A few days ago I received an e-mail from a very smart reader.I know he is smart because his e-mail address says”post.harvard.edu,” which presumably means he graduated fromprestigious Harvard University.
He asked if real estate listing agents would reduce theircustomary sales commission rate for expensive homes. Then he gave an example ofa $1 million house sale, which, he says, doesn’t include much more work for thelisting agent than selling a less expensive home.
Purchase Bob Bruss reports online.
My reply noted some successful realty agents would reducetheir sales commissions on expensive homes. But the big drawback of reducingthe commission rate, I hastened to add, is many local multiple listing service(MLS) buyer agent members will choose to show a home with a low commission ratelast to their prospective buyers.
According to the respected “Real Trends” Web site,the national home sales commission rate is now about 5.1 percent. However, thissurvey was taken during the recent home-sale boom during which virtually anyrealistically priced home sold easily. Today, with a glut of new home listingsin most communities, the situation is rapidly changing.
WHEN HIGHER SALES COMMISSIONS PAY OFF.
During a recent Midwest trip, I encountered a longtime, verysuccessful real estate sales agent friend. As I usually do, I asked her,”How’s the home sales market?”
She then informed me she currently has too many listings andnot enough buyers.
“So I had to increase my sales commission rate,”she said, shocking me.
By that, she meant she now encourages her home sellers tooffer 7 percent sales commissions rather than the 6 percent rate, which iscustomary in her community. The result is, she reports, buyer’s agents show herlistings first because of the higher commission.
“When I really get desperate to sell a listing beforeit expires,” she revealed, she includes an incentive trip to Hawaii fortwo to the buyer’s agent who sells the home.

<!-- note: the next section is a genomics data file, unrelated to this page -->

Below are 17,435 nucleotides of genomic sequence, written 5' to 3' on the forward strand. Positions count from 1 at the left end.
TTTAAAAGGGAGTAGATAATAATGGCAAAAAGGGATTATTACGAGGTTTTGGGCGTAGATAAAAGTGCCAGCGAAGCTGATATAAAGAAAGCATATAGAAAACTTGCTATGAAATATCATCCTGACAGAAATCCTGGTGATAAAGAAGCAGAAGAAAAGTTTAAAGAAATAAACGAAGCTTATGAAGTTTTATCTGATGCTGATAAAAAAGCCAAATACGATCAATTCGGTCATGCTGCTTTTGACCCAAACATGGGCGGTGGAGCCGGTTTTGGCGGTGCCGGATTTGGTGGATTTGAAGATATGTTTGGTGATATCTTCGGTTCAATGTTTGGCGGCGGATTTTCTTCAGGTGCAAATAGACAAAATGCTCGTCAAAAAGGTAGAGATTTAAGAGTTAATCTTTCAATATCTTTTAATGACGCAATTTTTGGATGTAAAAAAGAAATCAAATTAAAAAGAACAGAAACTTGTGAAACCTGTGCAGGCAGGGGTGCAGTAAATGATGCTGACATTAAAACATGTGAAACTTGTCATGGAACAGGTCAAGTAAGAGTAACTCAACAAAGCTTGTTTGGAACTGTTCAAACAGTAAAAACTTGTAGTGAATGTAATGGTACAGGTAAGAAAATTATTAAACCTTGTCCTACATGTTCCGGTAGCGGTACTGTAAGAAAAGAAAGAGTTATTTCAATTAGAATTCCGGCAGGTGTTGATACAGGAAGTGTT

“A trip to the Caribbean or Mexico just doesn’t workany more,” she added.
DRAWBACKS OF REDUCING SALES COMMISSIONS.
Except in a very “hot market” where there is ashortage of home-sale listings, most home sellers don’t understand the bigdrawbacks of getting their listing agent to reduce the sales commission.
Yes, there are a few successful “discount brokers”who offer reduced sales commissions from the customary local sales commissionrate. But the big problem for home sellers listing with discount brokers isthese lower sales commissions don’t encourage cooperation from buyer’s agentswho are often reluctant to show low commission listings unless there is nothingelse to show to their buyers.
HOW HOME SALES COMMISSIONS ARE SPLIT.
Most home sellers don’t fully understand how home-salelisting commissions are split. But they think real estate agents are grosslyoverpaid for very little work, especially if the home sells quickly within afew days because it was realistically listed at its market value.
In a typical home sale, four parties split the salescommission. They are the listing broker, the listing sales agent who works forthat broker, the selling broker, and the “buyer’s agent,” who worksfor that selling broker.